After reading that essay, by golly, I was left with one and only one observation. I'm not all that terribly bad looking really... you know, for a guy who does comics. Of course I'm no Neil Gaiman. Now that guy is sexy... you know, for a guy who does comics.

Re: Scott McCloud Writes "Why Tycho Owes You An Apology"

Uncle Ghastly's picture

Bandwidth/hosting issues are not going to be an issue ever again in just a few weeks (I hope) when Webcomics Nation and Adult Webcomics go online. Joey Manley is going to be offering an amazingly powerful, flexible, and most importantly inexpensive set of webcomic tools and hosting for all types of webcomic artists (even the naughty guys like me). Bit pass, subscriptions, donations, advertising. You will have the tools to experiment with all kinds of online business models until you find the one that works for you. There will be no need to fear falure because you'll be able to switch gears and spin on a dime anytime you feel the need to change directions with your business model.

But it is harder for webcomic artists now to get noticed than it was before. Of course the web doesn't have "the man" dictating who does and doesn't get a chance to play the game. Anyone can go online and present what they've got. This is great! This is beautiful! This is what allowed an unskilled hack like me to start off drawing a comic and slowly have it evolve not only into an increadably popular work (I never dreamed I'd have as many readers as I do) but it allowed me to grow as an artist too. I'm still pretty rough around the edges but if you compair the current work I'm putting out on Ghastly's Ghastly Comic to the earliest works and you'd think they were drawn by completely different people. It's painful for me to go through my archives and all I see are the mistakes but it's great that I had the opportunity to make each and every one of them. It's great I had the opportunity to learn and it's great that I had the opportunity despite such primative artwork to build my webcomic into what it is now. All those opportunities still exist for people just starting out in webcomics but something else exists that didn't exist when I started out...

... over 10000 other people trying to make their mark in webcomics too. Anyone just starting out, no matter how skilled and no matter how talented is going to be just another drop in the ocean of webcomics. That ocean was only a bucket when I started out.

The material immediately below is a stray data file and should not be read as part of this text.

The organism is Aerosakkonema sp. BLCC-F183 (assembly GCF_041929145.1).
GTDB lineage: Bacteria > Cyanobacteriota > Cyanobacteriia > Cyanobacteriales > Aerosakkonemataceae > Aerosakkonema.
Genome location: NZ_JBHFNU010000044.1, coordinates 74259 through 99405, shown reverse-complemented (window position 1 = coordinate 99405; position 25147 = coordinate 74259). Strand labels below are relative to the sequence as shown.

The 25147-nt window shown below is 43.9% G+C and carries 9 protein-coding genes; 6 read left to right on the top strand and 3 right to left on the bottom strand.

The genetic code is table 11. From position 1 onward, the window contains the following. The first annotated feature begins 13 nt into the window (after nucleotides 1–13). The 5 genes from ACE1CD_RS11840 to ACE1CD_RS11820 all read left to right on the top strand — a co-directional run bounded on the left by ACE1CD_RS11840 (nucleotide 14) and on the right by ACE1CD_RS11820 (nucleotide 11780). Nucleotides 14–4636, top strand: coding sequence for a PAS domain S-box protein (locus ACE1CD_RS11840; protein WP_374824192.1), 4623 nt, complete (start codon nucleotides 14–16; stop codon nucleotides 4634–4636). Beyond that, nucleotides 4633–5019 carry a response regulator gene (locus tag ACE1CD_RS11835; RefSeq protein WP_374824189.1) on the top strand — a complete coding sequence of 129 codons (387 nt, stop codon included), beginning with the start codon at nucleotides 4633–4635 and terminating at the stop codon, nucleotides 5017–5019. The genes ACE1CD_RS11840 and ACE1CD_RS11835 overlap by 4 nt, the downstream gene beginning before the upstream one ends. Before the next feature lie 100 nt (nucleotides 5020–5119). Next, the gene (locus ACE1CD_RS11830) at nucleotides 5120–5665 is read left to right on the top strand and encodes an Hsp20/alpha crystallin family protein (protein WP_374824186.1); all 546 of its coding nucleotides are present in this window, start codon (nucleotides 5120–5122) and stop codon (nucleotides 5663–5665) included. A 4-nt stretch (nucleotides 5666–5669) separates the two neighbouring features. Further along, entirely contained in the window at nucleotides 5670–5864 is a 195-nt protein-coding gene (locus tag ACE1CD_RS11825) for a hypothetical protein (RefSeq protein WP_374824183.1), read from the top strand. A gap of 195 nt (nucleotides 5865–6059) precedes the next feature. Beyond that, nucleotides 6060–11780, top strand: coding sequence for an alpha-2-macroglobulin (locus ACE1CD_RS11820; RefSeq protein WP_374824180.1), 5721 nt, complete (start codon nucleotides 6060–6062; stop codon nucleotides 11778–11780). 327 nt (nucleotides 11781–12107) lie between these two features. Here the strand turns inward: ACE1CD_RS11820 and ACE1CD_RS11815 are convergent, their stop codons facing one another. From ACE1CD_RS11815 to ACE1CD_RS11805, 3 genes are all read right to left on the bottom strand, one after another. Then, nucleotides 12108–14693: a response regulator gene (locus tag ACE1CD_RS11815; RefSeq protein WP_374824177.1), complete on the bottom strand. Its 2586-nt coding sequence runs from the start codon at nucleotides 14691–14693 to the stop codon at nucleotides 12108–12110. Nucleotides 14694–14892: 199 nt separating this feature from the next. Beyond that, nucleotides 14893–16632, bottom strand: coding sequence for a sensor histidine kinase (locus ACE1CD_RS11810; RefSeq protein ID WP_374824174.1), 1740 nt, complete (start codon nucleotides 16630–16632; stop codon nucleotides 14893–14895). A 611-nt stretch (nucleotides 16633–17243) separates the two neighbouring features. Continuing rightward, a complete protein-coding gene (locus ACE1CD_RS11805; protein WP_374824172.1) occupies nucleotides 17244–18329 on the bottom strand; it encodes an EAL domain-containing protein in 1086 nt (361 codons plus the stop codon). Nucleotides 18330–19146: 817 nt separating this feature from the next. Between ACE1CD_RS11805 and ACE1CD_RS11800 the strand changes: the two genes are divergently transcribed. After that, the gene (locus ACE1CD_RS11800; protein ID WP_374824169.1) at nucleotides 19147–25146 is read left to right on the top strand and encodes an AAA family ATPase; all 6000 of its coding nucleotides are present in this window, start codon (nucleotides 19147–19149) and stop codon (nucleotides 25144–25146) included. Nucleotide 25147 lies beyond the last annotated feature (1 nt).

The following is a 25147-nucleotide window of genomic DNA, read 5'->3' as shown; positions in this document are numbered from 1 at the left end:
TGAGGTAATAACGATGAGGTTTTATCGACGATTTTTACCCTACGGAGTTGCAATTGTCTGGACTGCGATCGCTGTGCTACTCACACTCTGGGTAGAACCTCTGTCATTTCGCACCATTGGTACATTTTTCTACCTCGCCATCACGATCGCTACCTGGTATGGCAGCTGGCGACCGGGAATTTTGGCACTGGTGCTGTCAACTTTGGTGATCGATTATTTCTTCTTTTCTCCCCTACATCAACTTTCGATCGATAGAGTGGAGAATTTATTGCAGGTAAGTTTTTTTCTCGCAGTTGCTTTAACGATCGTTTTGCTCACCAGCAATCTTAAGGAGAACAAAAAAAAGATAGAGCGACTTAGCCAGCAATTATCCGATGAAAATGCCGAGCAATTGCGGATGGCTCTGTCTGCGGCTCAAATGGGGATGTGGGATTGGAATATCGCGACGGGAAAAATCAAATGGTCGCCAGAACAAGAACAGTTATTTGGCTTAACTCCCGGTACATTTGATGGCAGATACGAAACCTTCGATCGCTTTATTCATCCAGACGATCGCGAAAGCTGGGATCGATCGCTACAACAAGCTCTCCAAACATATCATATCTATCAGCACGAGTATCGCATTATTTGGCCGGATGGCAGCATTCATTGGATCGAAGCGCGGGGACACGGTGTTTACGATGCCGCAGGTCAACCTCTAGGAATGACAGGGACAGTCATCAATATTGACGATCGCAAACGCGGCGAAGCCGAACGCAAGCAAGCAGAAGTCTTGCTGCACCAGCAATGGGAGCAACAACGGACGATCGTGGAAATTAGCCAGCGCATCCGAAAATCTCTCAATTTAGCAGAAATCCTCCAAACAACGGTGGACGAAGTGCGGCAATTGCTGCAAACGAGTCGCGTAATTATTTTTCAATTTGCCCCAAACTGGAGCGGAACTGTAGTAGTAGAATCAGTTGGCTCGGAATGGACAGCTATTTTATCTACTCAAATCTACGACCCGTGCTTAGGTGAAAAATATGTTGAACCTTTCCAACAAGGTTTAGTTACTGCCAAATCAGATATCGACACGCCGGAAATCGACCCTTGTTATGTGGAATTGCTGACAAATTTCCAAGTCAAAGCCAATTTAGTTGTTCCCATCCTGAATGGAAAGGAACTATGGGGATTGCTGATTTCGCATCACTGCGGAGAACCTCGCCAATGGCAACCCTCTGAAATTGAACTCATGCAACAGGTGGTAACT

Of course don't get me wrong, being in early was no guarentee of success. There are many artists who started out at the same time I did who never achieved the same popularity I did. Talent and skill isn't enough. There are artists more talented than I am, there are artists more skilled than I am (bajillions I believe) and there are artists more talented, skilled, and been at it longer than I have who have not attained the "success" in terms of popularity that I have and it's because they either lacked the skills or the motivation to promote themselves.

Promotion is the key. Always has been, always will be. Somepeople's true skills and talents lie in their ability to promote (I'm a pretty decent whore in this area). Some artists purposefully avoid promotion fearing it will interfere with their art. It's pretty damned rare though that someone will succeed in the arts world (and I'm not just talking about comics here, in which I dable, but about all the arts such as music where I make my living) without promotional power pushing them forward (either from themselves or someone else dedicated to the task of promotion). Promotion is hard work and it can take a lot of time to bear fruit.

Bitpass might work but you're really going to have to work harder at promoting your site. I have to go with Gabe though on this one, "giving it away for free" is still one of the best promotional methods out there and will open avenues to a lot more revinue opportunities.

Re: Scott McCloud Writes "Why Tycho Owes You An Apology"

Now the only drama I want to see is the one between Xerexes and Giant Panda to see whoever keeps their Scott McCloud's post news.